Investigator Alawi responded to accusations of a hasty burial by stating that one of the boys was buried at the request of his family and only after investigators examined both the corpse and the scene.

“He was buried after forensic teams examined the scene, photographed it, and performed investigations. Additionally, his relatives requested burial from the prosecution,” Alawi said.


Lebanon hopes UNESCO danger listing could save crumbling modernist fairground

Lebanon hopes UNESCO danger listing could save crumbling modernist fairground
Updated 05 February 2023

Lebanon hopes UNESCO danger listing could save crumbling modernist fairground

Lebanon hopes UNESCO danger listing could save crumbling modernist fairground
  • Rachid Karami International Fair has decayed due to conflict, poor maintenance and country’s financial crisis

TRIPOLI: Its arch is cracking and its vast pavilions lie empty, but the crumbling Rachid Karami International Fair in Lebanon’s port city Tripoli now has hope of revival, having been added to the United Nations’ list of world heritage sites in danger.
Designed by Brazilian architect Oscar Niemeyer in 1962, the collection of structures on the 70-hectare plot is considered one of the key works of 20th century modernism in the Middle East.
But the fair park has slowly decayed due to repeated rounds of fighting over the last 60 years, poor maintenance and most recently Lebanon’s crippling, three-year-old financial crisis.
“It was placed on the World Heritage List exceptionally, quickly and urgently – and on the list of heritage in danger because it’s in a critical situation,” said Joseph Kreidi, UNESCO’s national program officer for culture in Beirut.
Its elegant arch is missing concrete in some parts, exposing the rebar underneath. Rainwater has pooled at the locked entrances. One section is sealed off by a sign that reads, “Unsafe building entry.”
“Placing it on the World Heritage Danger List is an appeal to all countries of the world, as if to say: this site needs some care,” said Kreidi.
He said it was up to the Lebanese authorities to draw together a plan for the site’s protection and rehabilitation but that UNESCO, the United Nations’ cultural agency, could help search for funding and provide technical expertise.
Lebanon has five other sites on UNESCO’s World Heritage list, most of them citadels and ancient temples.
Niemeyer is recognized as one of the fathers of modern architecture and the site in Tripoli was an early foray into the Middle East.
Construction of the fairground began in the 1960s but was delayed when civil war erupted in Lebanon in 1975. Fighters used the site to stage operations and stored weapons underneath its concrete dome.
Mira Minkara, a freelance tour guide from Tripoli and a member of the Oscar Niemeyer Foundation’s Tripoli chapter, has fond – but rare – memories of the fairground as a child.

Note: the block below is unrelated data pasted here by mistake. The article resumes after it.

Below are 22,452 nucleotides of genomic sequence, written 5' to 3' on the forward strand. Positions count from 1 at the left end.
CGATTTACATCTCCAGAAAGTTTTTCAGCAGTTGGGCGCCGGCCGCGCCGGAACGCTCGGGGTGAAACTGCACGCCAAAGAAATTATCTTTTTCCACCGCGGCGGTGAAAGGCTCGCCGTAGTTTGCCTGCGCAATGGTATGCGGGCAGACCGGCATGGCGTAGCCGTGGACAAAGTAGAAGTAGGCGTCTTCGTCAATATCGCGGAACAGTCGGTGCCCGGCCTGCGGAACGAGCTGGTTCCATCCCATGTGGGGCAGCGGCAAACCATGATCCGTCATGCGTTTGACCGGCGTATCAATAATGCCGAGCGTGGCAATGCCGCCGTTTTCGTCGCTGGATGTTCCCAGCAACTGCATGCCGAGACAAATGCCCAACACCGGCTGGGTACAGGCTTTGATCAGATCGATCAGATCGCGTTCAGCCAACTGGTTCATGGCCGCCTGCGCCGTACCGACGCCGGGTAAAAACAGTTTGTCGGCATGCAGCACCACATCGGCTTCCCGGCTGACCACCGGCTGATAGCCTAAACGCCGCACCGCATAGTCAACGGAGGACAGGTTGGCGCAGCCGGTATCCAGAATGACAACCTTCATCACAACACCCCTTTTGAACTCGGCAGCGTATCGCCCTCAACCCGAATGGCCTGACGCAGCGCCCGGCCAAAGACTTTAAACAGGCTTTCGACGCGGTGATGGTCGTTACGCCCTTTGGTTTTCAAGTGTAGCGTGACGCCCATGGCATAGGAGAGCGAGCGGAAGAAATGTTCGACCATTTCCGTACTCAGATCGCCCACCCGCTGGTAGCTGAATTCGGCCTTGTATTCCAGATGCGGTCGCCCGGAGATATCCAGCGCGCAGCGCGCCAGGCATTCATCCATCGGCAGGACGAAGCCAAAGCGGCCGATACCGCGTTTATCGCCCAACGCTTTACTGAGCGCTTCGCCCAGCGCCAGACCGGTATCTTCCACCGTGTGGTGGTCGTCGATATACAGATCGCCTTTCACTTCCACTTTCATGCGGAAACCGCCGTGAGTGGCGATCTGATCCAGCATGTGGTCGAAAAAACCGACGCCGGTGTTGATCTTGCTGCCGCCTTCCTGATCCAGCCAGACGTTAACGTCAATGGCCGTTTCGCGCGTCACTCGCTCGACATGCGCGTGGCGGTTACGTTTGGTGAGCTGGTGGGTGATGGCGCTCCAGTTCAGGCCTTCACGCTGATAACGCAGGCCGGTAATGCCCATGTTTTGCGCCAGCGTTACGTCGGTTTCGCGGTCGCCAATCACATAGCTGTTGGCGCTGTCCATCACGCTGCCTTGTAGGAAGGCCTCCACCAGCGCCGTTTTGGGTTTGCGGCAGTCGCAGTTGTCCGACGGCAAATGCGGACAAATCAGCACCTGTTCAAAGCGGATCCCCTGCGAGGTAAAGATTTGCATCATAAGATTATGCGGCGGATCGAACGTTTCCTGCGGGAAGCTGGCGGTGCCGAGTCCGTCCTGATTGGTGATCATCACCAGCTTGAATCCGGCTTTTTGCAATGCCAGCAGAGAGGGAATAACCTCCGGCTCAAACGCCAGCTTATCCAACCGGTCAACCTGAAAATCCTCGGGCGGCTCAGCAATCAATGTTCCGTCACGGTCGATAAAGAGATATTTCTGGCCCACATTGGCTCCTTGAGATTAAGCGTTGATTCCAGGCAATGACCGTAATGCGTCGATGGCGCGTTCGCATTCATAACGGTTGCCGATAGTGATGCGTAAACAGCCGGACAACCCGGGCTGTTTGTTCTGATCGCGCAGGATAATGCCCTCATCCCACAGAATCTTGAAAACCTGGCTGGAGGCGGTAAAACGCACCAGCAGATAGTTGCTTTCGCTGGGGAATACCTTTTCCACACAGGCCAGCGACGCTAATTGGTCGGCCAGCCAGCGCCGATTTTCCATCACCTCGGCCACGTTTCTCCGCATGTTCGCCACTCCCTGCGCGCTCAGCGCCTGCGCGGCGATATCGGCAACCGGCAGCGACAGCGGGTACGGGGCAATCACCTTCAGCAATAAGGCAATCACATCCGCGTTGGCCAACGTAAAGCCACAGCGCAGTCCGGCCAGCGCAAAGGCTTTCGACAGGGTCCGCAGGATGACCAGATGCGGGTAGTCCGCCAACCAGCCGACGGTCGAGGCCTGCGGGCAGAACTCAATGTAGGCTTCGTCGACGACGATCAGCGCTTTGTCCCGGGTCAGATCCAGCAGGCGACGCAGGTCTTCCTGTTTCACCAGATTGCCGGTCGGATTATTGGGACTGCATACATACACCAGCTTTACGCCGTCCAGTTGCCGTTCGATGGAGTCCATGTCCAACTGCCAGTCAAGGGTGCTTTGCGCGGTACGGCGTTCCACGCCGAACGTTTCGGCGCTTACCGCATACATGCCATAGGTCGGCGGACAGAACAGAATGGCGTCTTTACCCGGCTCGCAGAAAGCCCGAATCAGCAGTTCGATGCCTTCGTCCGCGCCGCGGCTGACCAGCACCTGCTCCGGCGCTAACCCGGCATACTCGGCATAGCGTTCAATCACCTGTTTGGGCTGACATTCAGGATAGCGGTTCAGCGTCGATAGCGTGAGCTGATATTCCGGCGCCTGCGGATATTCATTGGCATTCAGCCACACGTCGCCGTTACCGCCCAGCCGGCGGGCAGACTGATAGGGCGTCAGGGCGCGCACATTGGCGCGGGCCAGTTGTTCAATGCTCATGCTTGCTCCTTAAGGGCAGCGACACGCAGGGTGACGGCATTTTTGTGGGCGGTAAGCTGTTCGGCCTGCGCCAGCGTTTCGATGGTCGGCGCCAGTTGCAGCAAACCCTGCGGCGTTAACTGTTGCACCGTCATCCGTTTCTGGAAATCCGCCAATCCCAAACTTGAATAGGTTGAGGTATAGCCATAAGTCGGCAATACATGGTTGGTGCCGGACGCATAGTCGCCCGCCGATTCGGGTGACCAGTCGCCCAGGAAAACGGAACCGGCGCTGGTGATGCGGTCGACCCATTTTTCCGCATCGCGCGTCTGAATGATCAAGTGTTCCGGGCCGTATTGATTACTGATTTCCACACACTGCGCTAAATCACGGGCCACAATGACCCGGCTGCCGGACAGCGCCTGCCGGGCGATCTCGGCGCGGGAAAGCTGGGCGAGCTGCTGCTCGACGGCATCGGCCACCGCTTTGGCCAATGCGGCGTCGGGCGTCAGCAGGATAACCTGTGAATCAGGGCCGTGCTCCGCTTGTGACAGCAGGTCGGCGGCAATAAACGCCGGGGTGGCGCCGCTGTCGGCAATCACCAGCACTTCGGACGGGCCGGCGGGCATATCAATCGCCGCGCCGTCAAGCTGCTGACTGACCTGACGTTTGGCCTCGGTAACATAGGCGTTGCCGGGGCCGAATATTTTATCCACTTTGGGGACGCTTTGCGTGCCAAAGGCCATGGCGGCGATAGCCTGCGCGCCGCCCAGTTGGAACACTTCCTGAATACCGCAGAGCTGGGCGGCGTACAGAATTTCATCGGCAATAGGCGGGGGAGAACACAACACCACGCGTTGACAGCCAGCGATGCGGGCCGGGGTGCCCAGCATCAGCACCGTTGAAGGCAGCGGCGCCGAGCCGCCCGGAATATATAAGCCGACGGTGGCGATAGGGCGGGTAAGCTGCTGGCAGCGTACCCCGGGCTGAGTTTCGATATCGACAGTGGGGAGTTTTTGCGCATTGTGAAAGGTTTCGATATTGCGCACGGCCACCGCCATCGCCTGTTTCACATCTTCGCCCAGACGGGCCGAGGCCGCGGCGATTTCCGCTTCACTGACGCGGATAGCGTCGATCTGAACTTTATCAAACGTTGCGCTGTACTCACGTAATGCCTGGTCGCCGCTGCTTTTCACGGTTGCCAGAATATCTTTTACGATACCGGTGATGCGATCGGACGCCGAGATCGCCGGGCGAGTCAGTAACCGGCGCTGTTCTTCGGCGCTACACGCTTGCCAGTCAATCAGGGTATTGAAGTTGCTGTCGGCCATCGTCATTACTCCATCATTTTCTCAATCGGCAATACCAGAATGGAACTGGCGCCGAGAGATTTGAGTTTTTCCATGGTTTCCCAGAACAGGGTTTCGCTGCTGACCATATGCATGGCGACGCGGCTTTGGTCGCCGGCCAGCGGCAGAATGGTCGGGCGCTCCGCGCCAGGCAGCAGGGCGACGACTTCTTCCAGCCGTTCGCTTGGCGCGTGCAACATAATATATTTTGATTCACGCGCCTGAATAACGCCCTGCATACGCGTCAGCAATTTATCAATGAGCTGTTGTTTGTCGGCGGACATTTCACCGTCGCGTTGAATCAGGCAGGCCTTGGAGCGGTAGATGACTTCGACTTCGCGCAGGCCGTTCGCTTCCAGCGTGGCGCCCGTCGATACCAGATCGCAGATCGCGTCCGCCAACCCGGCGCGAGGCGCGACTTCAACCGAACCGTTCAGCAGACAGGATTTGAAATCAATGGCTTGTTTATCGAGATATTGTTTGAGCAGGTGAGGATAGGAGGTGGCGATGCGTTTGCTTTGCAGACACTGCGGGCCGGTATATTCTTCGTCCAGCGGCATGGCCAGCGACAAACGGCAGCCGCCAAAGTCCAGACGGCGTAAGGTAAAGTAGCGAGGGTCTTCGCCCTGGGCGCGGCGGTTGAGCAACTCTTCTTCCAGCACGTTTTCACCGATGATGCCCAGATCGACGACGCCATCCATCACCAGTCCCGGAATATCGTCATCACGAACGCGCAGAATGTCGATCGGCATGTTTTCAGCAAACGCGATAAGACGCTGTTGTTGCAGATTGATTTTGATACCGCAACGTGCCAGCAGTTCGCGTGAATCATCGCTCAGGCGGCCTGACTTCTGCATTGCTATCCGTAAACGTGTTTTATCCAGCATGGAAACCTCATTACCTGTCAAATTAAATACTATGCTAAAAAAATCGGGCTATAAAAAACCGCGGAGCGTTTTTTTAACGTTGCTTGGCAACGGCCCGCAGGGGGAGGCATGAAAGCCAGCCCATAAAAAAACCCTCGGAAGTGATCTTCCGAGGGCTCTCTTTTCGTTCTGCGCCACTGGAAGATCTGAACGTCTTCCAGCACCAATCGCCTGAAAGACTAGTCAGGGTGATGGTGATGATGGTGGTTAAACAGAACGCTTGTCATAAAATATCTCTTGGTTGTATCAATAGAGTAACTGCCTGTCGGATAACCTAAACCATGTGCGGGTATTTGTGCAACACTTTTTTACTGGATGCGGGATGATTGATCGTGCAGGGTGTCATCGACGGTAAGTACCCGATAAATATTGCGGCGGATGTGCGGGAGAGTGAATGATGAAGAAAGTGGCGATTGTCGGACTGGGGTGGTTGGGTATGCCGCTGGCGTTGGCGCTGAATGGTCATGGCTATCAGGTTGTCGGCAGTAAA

For the most part, it was off-limits to Tripoli’s residents given safety concerns. But Minkara remembered her first visit during a festival of pan-African culture and crafts.
She hopes that UNESCO’s recognition could bring new festivals, exhibitions and economic benefits to Tripoli – already one of the poorest cities on the Mediterranean before Lebanon’s financial meltdown began.
Lebanon’s cultural heritage has been hit hard in recent years. The 2020 Beirut port blast tore through 19th-century homes in historic neighborhoods and power outages caused by the financial crisis have cut supplies to the national museum.
“We hope things change a little,” Minkara said. “It’s high time for this fairground to emerge from this long sleep, this almost-death.”


Egypt cancels World Youth Forum in light of global challenges

Egypt cancels World Youth Forum in light of global challenges
Updated 05 February 2023

Egypt cancels World Youth Forum in light of global challenges

Egypt cancels World Youth Forum in light of global challenges
  • Budget for event will instead be used to fund development initiatives
  • Event was set to start later this month

CAIRO: In response to a host of global economic challenges, this year’s World Youth Forum, which was set to start later this month, has been canceled, its organizers said on Saturday.

Instead, the budget for the event, which was to be held in the Egyptian town of Sharm El-Sheikh, will be used to fund the implementation of five development initiatives aimed at young people in Egypt and beyond.

This year would have marked the fifth edition of the forum, with the fourth being held in January last year. The event is organized by the Presidential Program for Qualifying Youth for Leadership.

It said the decision to cancel this year's conference was an acknowledgment of the multiple crises facing the world that have put huge humanitarian and economic pressures on nations and governments.

Among the beneficiaries of the redirected funding is a series of international exchange programs for young people. These will be arranged in cooperation with the Decent Life Foundation, National Alliance for Civil Development Action, Arab Union for Volunteering and UN Volunteers Program.

Parliamentary Counselor Issam Hilal Afifi told Arab News that the proceeds from the sponsorship rights to this year’s forum would be redirected toward a large package of initiatives.

Dr. Muhammad Mahmoud Mahran, secretary-general of the International Committee for the Defense of Water Resources, said the move would also enable recommendations made at the previous forum to be implemented.

The planned initiatives would have a positive impact at the local, African and global level, he said.